145. Honestly? it was ok. I love all the ingredients, but nothing here really popped. I think next time I will add more lime and more sriracha – and a titch more salt too. The mayo and avocado were too much cream for my palate and it needed more acidity to balance. But cucumber season is on the way and I will be experimenting with this one!

  146. This is so completely simple that it amazes me I don’t see it served everywhere. I’m blessed to be living in a country with year-round amazing avocados. They’ve become a staple in my diet and I’m consistently looking for affordable and easy ways to prepare them (I’m a lazy cook). I used yogurt instead of mayo and it was delicious. Thanks for the ideas! I can’t wait to toy around with this recipe more and more!

  147. Thank you for sharing this recipe! It will provide me with a reliable, minimal-effort way to make sure the cucumbers and avocados I’ve been craving and buying have a purpose and won’t be forgotten due to lack of inspiration. Your blog is such a positive part of my (food)life.

  148. Just made this last night with persian cucumbers and it is DIVINE. I will make this many, many times this summer.

  149. Just made this and included some sliced radishes only because they needed to be eaten.What a great salad!

  150. This kept for 2 days in the fridge & was yummy both days. The 3rd day I used an immersion blender to turn it into a cold soup. My husband deemed it restaurant-worthy!

  151. I want you to know that you titled this recipe perfectly- I now have a fantastic way to use up all the cucumbers in my garden. I have served at several parties this summer and it has been a huge hit!! Was a favorite at our4th of July BBQ- Thanks for sharing!!!

  152. I am really not sure if I have ever made a simple salad like this for dinner that had me wavering on the brink of NOT serving it, just so I could sit there at the counter and secretly eat the WHOLE thing myself!!! sweet magnolia this is FANTASTIC! I made it with the cilantro and a big generous squirt of sriracha, so my color of the dressing was a bit more orange-y… but wow the perfect heat to cool crunch ratio! LOVED it, and will make again and again. You rock lady. (PS you give me rad confidence as a fellow food blogger)

  153. I may have just inhaled a large portion of this for lunch. We were in eastern Europe for two-plus weeks and while there was incredible food and drink involved, there was nary an avocado in sight. I used the little persian cucumbers, Meyer lemon juice (we grow them), and flat-leaf parsley. I added a sliced hard-boiled egg cause I forgot to have any protein with breakfast. Oops.

  154. I made this for the first time last night and now I’m kicking myself for waiting so long to have this fabulousness (though, I did make a double batch and am so glad b/c lunch today was leftovers). I decided to serve the sriracha on the side so that each person could adjust the heat accordingly, but otherwise stuck to the recipe. So, so good Deb-thank you for sharing and for making yet another of our meals enjoyable.

  155. I tried this and quite liked it, it’s similar to something that I’ve been making for a while:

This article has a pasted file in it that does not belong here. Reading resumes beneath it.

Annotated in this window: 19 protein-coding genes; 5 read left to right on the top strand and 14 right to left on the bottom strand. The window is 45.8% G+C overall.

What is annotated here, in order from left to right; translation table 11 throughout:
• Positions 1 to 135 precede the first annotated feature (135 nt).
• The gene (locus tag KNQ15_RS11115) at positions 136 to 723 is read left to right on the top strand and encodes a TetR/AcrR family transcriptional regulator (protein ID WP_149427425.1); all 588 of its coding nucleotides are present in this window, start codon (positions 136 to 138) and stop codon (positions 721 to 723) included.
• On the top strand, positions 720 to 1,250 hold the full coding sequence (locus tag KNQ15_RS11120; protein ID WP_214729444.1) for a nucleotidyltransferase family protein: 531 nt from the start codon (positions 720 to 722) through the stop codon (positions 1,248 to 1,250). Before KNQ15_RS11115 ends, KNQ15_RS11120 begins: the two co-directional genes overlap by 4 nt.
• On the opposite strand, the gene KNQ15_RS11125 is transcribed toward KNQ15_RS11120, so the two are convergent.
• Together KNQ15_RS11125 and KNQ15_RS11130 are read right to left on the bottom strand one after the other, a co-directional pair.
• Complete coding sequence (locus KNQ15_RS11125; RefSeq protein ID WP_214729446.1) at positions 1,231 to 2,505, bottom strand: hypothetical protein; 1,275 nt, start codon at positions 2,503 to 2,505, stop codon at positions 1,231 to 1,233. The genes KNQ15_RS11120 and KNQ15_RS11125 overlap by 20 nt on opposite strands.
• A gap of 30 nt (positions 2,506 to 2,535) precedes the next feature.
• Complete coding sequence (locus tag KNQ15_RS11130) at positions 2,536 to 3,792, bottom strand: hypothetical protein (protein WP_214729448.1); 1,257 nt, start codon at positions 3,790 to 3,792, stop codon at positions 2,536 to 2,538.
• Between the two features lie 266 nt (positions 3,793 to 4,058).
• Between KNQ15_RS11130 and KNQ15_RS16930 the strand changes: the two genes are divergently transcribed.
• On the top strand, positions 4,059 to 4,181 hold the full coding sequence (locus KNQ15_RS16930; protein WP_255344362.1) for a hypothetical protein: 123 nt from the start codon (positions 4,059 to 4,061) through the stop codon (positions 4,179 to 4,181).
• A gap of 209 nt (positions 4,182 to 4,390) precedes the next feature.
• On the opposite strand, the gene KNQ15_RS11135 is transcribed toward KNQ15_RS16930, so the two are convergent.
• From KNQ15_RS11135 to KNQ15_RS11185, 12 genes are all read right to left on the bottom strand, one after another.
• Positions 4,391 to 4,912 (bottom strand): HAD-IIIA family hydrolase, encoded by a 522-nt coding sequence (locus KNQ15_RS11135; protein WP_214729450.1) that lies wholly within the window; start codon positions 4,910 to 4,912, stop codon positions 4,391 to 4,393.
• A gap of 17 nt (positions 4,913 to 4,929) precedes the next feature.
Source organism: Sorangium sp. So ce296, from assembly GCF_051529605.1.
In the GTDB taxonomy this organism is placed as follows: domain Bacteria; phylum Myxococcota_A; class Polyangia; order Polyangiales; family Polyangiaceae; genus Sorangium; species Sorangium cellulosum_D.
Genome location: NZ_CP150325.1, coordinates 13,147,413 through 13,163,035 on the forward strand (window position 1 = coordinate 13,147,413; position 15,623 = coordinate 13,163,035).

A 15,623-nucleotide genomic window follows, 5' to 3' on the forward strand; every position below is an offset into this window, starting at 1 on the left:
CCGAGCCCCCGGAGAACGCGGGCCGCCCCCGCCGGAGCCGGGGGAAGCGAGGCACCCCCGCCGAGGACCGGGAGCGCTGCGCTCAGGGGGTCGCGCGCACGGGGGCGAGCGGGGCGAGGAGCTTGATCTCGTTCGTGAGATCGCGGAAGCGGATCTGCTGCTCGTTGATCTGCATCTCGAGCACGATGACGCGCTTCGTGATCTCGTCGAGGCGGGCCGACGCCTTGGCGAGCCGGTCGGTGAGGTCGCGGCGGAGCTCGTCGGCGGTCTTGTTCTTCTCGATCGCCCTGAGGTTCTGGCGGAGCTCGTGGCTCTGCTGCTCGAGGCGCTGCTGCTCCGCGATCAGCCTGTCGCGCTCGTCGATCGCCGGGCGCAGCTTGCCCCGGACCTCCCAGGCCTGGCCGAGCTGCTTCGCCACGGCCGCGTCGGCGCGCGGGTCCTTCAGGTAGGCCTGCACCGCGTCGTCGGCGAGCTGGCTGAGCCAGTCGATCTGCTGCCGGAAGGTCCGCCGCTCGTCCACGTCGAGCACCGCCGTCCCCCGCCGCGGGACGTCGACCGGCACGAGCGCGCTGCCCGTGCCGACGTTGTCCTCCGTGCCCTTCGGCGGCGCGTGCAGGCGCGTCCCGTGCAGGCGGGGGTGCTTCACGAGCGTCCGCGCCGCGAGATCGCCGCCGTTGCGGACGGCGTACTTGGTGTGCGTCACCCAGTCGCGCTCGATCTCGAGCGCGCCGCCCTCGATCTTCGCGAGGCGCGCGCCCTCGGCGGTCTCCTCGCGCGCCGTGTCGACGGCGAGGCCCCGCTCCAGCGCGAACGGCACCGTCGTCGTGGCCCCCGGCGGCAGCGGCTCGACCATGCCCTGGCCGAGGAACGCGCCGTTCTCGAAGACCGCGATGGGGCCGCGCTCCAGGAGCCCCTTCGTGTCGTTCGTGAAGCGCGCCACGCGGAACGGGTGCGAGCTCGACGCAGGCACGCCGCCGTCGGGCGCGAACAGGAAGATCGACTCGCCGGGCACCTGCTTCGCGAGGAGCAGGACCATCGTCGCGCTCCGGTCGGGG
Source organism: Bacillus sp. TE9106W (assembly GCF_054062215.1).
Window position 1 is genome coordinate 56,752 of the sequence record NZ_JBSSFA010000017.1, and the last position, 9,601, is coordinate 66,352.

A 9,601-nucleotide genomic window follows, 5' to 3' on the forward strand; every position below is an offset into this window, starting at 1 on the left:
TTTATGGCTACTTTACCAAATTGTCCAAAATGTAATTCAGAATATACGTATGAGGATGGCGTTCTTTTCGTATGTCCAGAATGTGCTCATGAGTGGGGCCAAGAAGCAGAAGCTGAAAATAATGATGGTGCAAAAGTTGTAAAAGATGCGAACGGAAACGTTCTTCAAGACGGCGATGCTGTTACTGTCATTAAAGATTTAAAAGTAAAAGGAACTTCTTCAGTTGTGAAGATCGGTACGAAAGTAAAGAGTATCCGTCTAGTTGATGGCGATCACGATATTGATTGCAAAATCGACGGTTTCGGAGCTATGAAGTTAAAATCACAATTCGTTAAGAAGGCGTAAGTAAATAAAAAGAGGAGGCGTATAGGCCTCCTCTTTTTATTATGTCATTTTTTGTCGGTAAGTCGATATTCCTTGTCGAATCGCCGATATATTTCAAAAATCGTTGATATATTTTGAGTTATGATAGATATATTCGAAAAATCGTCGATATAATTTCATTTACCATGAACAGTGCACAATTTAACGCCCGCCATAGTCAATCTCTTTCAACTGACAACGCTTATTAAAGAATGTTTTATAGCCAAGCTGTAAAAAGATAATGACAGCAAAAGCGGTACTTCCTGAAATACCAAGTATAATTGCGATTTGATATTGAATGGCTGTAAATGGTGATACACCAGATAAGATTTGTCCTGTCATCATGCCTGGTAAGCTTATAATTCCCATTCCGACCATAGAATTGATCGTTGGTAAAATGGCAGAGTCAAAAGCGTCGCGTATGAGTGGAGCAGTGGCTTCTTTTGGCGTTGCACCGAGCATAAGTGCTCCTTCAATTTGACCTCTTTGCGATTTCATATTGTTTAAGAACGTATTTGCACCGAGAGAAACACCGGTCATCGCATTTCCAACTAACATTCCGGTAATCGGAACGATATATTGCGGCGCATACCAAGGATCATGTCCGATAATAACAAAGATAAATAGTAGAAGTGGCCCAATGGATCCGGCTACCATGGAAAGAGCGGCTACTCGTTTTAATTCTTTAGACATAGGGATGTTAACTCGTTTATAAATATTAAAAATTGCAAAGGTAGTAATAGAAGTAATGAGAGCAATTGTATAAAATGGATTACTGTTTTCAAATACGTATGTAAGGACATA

avocado, grape tomato, lime, cilantro, toasted pine nuts (for crunch!), a touch of olive oil and a high-quality, fire-roasted red salsa. Put it in tupperware and shake it lightly to mix and the avocado chunks keep their shape. Sometimes I skip the oil.

  156. I was ready to make this, and just as I had already cut the cucumber and made the dressing I realized my avocado was bad. I remembered I had two ears of fresh corn in the fridge, so I cut the niblets off the corn and substituted that in place of the avocado. It was nice! I added some cotija cheese on top and it took on a more Mexican flair. I am dying to do with avocados thoughl.

  157. Oh what have you done? This is so good! I usually only stand over the bowl in the kitchen and snarf down chocolate frosting (before the teenagers sense the chocolate, overrun my kitchen, and I am left with nothing). I have NEVER done that with a salad!! I wanted to stab my husband’s hand with a fork when I saw him going in for seconds. I didn’t do it, but I wanted to.

  158. Delish! But as long as we’re juicing a lime, how about we zest its peel into the dressing? I did, and believe me, it was not a mistake.

  159. Unfortunately, hours of trying to fix it later…I have come to realize that the skins of the cucumber I used are so bitter that no flavor has overpowered them…not sesame seeds, walnuts, cream cheese, parmesan, garlic, carmelized onions…. Going to probably have to throw away the aftermath of an attempt to use otherwise great ingredients. So, I recommend peeling the cucumbers. I did not see that in the recipe. Apparently, some are more bitter than others!! Dont repeat my mistake!

  160. Made this tonight, added some fresh ginger, soy, fish sauce and extra lime; used on crispy fish tacos. Outstanding. Another winner!!!

  161. Didn’t have a ripe avocado so I used black beans (rinsed). SO good. Also used lemon juice because didn’t have a lime. YUMMY. I did add some minced garlic and a bit of garlic salt with parsley as the garnish. Hubby raved. Thanks!

    So easy with roast chicken and jasmine rice! And champagne of course.

  162. Another lovely addition to my “avocado toast” repertoire! I thought that was the most bizarre breakfast thing I ever heard of but, boy, is it good!